Author(s): Wolfe JD, Shapiro GG, Ratner PH
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Abstract This study compared the acute and chronic effects of albuterol syrup (2 mg) and metaproterenol syrup (10 mg) three times a day over 28 days in 65 children, aged 6 to 9 years, with mild to moderate asthma. Wright peak flow, symptom scores, and rescue medication use were recorded twice daily during the 28 days; the acute cardiopulmonary effects of these syrups were compared over 8 hours on treatment days 1 and 28. Albuterol syrup produced a significantly greater peak magnitude of bronchodilation than metaproterenol, 29\% vs 20\% above baseline, respectively, on treatment day 1. Albuterol syrup had a duration of action of at least 8 hours and produced greater bronchodilation than metaproterenol syrup from 2 to 8 hours on both treatment days 1 and 28. The chronotropic effect of metaproterenol was greater than that of albuterol at 1 to 1 1/2 hours postdose on treatment days 1 and 28. There was a trend toward higher morning and evening Wright peak flow measurements during 28 days of treatment in the albuterol group. Side effects of both drugs were comparable. These findings imply therapeutic advantages of albuterol syrup over metaproterenol syrup in currently recommended doses with respect to improvement in pulmonary function, chronotropic effects, and frequency of dosing required to maintain optimum bronchodilation over a 24-hour period.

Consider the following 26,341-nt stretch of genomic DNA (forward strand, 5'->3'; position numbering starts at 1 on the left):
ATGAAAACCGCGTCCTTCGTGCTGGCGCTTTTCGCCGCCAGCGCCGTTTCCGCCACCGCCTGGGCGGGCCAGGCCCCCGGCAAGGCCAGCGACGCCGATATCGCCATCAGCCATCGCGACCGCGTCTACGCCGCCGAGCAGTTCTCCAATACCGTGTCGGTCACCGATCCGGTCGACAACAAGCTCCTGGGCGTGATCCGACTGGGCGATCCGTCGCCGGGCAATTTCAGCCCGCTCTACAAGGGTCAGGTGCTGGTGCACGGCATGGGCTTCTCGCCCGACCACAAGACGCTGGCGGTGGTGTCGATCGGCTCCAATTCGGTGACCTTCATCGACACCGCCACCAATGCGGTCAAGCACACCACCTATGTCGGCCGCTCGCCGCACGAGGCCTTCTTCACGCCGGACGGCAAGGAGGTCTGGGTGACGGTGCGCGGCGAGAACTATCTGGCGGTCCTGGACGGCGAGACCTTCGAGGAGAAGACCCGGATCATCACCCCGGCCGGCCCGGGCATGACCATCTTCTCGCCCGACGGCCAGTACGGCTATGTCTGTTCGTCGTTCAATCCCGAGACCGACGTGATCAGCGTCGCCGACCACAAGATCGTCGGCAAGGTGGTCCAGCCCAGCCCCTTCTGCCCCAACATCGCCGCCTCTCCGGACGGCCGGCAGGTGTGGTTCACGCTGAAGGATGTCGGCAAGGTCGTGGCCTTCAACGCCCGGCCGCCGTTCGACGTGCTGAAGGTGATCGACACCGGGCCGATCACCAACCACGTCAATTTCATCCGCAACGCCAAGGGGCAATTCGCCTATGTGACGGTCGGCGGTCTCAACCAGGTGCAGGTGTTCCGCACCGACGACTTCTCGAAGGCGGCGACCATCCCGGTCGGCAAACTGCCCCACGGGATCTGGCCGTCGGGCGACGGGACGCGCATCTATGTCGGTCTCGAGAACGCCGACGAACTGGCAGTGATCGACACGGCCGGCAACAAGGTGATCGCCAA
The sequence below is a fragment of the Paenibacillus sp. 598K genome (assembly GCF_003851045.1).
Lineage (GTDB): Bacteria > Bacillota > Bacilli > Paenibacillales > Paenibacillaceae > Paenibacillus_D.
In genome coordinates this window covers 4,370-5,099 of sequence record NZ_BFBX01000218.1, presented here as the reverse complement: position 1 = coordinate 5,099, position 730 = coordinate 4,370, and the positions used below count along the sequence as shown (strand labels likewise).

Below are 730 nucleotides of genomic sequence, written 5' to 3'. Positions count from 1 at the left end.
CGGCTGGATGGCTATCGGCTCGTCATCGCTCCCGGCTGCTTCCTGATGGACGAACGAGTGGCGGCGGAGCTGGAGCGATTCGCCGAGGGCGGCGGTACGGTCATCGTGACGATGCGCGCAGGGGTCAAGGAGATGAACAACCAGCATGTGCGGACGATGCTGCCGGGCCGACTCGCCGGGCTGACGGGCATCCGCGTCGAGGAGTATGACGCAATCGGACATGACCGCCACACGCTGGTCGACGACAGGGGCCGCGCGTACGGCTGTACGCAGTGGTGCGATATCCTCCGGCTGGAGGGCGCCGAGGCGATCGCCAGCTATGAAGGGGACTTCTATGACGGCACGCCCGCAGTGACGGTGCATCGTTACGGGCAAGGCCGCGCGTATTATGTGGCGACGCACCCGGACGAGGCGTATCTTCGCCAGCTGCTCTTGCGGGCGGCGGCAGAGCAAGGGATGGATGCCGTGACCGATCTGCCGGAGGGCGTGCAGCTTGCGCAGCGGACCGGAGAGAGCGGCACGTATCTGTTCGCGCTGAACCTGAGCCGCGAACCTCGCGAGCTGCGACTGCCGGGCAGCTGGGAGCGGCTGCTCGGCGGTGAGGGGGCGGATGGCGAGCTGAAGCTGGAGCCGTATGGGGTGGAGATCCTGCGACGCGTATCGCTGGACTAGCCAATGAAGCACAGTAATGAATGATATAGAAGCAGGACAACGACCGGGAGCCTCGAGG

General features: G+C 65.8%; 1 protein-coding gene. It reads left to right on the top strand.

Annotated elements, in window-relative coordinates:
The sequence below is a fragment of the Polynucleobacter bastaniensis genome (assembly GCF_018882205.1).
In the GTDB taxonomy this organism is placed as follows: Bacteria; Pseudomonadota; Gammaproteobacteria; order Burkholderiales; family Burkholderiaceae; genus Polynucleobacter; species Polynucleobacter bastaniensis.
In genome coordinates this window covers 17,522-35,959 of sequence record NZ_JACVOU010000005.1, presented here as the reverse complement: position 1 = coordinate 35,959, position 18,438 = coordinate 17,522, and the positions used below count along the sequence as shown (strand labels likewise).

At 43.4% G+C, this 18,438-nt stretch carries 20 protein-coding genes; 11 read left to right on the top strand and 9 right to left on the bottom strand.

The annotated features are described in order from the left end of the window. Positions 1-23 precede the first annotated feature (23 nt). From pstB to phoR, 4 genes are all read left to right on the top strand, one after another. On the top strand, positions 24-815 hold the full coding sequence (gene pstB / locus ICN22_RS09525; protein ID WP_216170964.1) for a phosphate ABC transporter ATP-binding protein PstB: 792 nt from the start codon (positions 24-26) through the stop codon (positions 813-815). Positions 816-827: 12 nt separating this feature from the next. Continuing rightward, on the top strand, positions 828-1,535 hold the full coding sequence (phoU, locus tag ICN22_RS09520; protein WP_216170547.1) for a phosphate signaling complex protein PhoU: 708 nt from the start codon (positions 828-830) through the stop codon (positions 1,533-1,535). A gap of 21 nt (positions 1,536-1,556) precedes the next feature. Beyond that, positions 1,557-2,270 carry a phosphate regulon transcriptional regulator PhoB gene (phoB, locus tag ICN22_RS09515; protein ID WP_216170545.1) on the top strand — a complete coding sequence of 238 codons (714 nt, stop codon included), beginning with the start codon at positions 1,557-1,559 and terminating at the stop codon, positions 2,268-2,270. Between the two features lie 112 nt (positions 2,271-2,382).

This article was published in Pediatrics
and referenced in Journal of Allergy & Therapy